“Fight for the things that you care about. But do it in a way that will lead others to join you.” ― Ruth Bader Ginsburg

(And learn to treasure people you disagree with, so long as they are honest.  Witness Justice Ginsburg’s famous friendship with Justice Scalia.)

Both things easier said than done — but definitely possible.

I hope Joe Biden, should he be elected, will find ways to get most Americans to accept the same kinds of broadly beneficial things that past progressive leaders have, most of them against fierce resistance: Medicare, Social Security, federally insured bank accounts, the right of women to vote, an end to slavery, environmental protections, marriage equality, rural electrification, weekends.  Stuff like that.

Going forward: a program to revitalize our crumbling infrastructure, putting people to work at a living wage . . . programs to create clean energy jobs, a “smart grid,” rural high-speed broadband . . . expansion of the Affordable Care act to include a public option and negotiated prescription drug prices.  There’s so much that needs doing to rebuild the middle class . . . (one small one I love: this voluntary corporate tax surcharge) . . . and to restore a sense of shared purpose, even as Putin has thousands of psy-ops agents masquerading as Americans working so effectively to tear us apart.

Can anyone think now, with hindsight, it was a mistake to allow women to vote?  To allow women on the Supreme Court?  To celebrate the friendship Justices Ginsburg and Scalia enjoyed?

R.I.P., R.B.G.

If it were Romney or McCain, Dole or H.W. Bush, or Ford that Biden were running against it would be easy, in the main, to remain friends with his detractors.

But Trump is not like the worthy opponents whom Obama, Clinton, and Carter faced.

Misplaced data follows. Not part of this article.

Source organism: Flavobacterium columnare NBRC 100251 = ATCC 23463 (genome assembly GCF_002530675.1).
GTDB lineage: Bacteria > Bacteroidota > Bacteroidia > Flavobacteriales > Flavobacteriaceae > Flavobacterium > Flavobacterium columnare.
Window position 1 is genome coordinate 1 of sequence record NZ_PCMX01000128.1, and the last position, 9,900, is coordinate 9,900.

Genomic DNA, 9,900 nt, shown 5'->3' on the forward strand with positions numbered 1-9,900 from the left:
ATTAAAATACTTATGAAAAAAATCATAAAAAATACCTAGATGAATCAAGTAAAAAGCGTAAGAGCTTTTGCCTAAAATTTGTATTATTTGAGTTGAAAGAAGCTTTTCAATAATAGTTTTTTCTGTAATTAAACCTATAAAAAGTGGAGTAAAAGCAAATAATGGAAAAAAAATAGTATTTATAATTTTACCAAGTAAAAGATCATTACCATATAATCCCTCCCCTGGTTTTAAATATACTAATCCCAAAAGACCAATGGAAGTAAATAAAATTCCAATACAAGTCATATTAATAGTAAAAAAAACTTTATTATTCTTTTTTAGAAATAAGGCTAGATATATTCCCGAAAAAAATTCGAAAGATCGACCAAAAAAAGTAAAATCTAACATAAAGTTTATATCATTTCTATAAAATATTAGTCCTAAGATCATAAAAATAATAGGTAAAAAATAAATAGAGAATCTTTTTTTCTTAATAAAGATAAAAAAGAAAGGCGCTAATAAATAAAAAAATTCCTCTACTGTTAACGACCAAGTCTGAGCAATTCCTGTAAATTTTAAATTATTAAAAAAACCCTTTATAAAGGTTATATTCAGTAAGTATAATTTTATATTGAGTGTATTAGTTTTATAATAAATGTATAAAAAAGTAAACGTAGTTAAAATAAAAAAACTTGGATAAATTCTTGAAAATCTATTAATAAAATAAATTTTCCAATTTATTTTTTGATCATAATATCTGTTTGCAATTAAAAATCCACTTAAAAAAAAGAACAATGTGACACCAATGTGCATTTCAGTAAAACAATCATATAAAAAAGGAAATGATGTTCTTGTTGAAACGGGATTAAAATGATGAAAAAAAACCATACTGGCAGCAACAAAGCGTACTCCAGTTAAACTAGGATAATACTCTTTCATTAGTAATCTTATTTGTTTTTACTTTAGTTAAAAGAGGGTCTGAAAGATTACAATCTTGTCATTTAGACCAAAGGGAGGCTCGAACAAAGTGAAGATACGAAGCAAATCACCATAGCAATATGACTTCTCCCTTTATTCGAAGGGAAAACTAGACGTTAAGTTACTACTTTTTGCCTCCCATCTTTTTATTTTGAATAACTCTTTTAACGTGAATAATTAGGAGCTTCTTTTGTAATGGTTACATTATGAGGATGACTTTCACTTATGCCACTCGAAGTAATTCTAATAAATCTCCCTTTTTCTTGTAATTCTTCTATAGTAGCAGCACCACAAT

Trump sees those who serve in the military as “losers” and “suckers.”

Sees his supporters as “disgusting.”

“To Trump” — we learn in Michael Cohen’s Disloyal — “his voters are his audience, his chumps, his patsies, his base.”

Not wanting to believe that they’ve been played, Trump’s base dismisses all this as fake.

They won’t read Disloyal.  

But that’s a shame, because while most of the events are familiar — the escalator descent, Stormy Daniels, and all that — here we learn how it all looked from behind the curtain, as told by the man who engineered so much of it.

One chapter that was all new to me describes Trump’s delight in rigging an “election” of sorts — a 2014 CNBC on-line poll to identify America’s 25 most influential business people.

Viewers were given 200 choices, and when the poll came to Trump’s attention, he was ranked 187th.  So he called Cohen into his office and told him to fix it.  Cohen found a guy from Liberty University who was able to do it at a cost of $15,000 (to buy 200,000 IP addresses) and Trump approved the expense.  He wanted to be #1.  No, Cohen counseled, that could bring too much scrutiny.  Just be in the top ten.  He should be #9, they decided.  So, sure enough, when the voting ended, Trump was #9.  He was thrilled, telling everyone he spoke to that he had been voted the 9th most influential living business person in America.  He seemed truly proud of it.

But the story didn’t end there, because in the fine print, CNBC had reserved the right to remove anyone they wished without explanation.

They removed Trump (and T. Boone Pickens), presumably as not setting the kind of positive example they wanted CNBC’s 25th Anniversary to be associated with.  (They had not found out about the doctored poll.)

Trump was outraged!  How could CNBC question the status he had won fair and square?!